In other words, this means the more insurance claims filed within a specific period of time, the more likely you’ll be considered a liability to an insurance company (and therefore experience inflated premiums).
Generally, insurers will consider a lack of continuous coverage another red flag. This could mean a driver was operating a motorized vehicle uninsured, and that’s obviously problematic.
Any lapses in coverage could also mean severe penalizations in certain states. On another note, higher or more extensive coverage requests typically equal a higher insurance premium.
Motorists with any form of criminal background will be deemed more of a risk to most insurance providers.
Although certain criminal behaviors are considered more of a red flag than others, any illegal, driving-related activities would be considered particularly alarming to auto insurance companies.
Level of Education
Although this factor’s relevance is highly disputed, drivers who have acquired more education are less likely to drive irresponsibly or become involved in accidents.
With this in mind, it’s definitely worth disclosing a college degree or comparable degree to your insurance provider. You may even become eligible for certain discounts with different insurance companies.
Often auto insurance providers take into account your likelihood of getting into an accident depending on your job. For example, truck drivers or delivery drivers are paid to be on the road, so statistically, these workers are more accident-prone.
Even though public servants, such as police officers and paramedics, must constantly commute back and forth for service calls, they are generally considered careful, law-abiding drivers.
Auto insurance companies also consider which careers typically involve the least filed car insurance claims.
One’s area of residence can affect insurance premiums, especially if they live in areas more prone to natural disasters or crime.
Since car insurance is state-regulated, a driver’s location is primarily based on two factors: one’s state of residence and area zip code.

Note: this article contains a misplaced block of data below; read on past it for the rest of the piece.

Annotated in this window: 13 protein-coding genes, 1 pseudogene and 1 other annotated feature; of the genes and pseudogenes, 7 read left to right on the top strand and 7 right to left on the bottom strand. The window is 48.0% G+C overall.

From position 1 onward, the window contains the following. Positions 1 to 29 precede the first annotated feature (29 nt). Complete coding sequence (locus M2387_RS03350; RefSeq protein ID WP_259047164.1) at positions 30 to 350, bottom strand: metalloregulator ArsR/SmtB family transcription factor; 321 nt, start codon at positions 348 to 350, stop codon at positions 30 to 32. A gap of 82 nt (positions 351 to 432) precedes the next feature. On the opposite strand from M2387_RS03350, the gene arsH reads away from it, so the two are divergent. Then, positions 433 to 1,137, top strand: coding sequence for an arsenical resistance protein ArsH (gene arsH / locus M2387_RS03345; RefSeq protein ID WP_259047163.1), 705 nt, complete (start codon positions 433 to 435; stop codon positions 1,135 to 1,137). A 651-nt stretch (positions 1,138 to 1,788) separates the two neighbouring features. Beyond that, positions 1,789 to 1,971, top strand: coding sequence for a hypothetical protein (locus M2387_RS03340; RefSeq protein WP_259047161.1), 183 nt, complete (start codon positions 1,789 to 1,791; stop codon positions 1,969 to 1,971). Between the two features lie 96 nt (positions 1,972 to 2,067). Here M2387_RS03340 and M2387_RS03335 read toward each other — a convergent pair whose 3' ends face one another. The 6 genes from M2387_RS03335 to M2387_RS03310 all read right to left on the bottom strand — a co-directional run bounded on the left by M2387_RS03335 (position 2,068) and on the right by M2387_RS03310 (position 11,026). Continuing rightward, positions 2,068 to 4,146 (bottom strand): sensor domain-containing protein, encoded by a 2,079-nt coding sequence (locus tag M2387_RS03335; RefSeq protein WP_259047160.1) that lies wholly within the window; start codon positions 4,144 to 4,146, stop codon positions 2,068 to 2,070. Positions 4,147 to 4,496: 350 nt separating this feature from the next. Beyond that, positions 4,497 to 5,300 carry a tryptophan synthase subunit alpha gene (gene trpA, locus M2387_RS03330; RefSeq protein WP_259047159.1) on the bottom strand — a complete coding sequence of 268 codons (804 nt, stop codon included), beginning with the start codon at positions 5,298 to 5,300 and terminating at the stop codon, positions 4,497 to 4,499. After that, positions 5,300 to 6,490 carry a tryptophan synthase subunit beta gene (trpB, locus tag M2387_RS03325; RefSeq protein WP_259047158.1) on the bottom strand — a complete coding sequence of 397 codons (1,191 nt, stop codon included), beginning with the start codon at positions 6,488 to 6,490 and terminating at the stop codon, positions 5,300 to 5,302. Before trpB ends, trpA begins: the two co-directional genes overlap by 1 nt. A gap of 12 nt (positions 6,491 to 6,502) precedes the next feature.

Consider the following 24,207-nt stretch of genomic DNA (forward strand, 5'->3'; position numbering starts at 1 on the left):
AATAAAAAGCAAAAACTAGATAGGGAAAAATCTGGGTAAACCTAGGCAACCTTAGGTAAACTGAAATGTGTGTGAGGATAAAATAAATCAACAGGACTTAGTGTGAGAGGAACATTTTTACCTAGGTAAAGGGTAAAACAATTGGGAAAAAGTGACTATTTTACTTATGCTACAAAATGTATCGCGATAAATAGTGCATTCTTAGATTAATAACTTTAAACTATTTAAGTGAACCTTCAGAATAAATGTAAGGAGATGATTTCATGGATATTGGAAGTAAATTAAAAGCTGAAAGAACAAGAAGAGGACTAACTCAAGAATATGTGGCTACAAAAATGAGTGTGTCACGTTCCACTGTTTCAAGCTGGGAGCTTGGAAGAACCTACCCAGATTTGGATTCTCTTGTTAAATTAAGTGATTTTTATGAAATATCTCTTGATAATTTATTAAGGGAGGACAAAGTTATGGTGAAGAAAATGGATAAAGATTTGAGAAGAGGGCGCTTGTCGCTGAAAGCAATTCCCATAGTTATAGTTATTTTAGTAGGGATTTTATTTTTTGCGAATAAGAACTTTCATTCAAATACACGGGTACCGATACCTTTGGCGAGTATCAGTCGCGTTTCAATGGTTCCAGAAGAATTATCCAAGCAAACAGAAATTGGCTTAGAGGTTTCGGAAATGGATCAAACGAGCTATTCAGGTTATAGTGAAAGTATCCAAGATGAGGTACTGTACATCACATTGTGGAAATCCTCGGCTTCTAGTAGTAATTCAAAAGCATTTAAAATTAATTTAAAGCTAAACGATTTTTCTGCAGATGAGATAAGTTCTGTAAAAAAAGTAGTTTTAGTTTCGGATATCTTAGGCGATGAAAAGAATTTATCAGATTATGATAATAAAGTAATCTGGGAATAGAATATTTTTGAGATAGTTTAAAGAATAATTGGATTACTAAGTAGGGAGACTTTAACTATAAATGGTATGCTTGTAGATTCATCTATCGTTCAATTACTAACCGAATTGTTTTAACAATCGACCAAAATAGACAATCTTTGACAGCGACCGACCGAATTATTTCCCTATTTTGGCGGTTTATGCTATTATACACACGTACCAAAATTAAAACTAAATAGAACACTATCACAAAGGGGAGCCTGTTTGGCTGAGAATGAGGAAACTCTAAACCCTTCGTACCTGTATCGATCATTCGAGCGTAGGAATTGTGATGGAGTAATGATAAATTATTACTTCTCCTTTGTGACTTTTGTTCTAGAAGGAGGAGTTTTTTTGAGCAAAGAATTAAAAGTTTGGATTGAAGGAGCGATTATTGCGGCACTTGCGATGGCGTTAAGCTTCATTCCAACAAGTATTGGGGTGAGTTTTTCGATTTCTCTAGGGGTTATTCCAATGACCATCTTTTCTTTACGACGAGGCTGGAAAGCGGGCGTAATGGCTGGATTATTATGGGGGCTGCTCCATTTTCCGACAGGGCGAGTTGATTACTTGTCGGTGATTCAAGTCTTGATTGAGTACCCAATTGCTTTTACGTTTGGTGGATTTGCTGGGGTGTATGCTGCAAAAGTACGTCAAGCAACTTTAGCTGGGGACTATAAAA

For instance, living in a highly populated, congested city could increase a motorist’s likelihood of being involved in an accident (and therefore their likelihood of filing an insurance claim).
These cities may also reveal troubling factors to insurance companies, like high traffic density or likelihood of uninsured drivers.
Insurance providers can also determine significant data by identifying your zip code, such as the amount of claims filed, the severity of different types of natural disasters, or the rate of stolen vehicles.
The more “safe” miles you have under your belt, the better. For drivers who have never been involved in an accident or haven’t received any tickets, car insurance rates will be in your favor.
Motorists who haven’t maintained quite as clean a driving record will typically be considered more of a liability for auto insurance providers.
Some insurers may even refuse to provide coverage for particularly unfavorable driving records, such as records disclosing a DUI ticket. If coverage is provided, inflated insurance premiums may be in your near future.
Nonetheless, making a concerted effort to drive carefully and vigilantly can pay dividends in the long run, especially for drivers wanting to take advantage of safe driving rewards.
Depending on how many miles you drive and for what purposes, some auto insurance companies may alter your rate.
Generally, motorists spending less time behind the wheel are less likely to be involved in an accident. As a result, they prove less of a liability concern for insurance providers.
However, business commuters or drivers commuting to school pose more of a risk to insurers due to their increased time behind the wheel.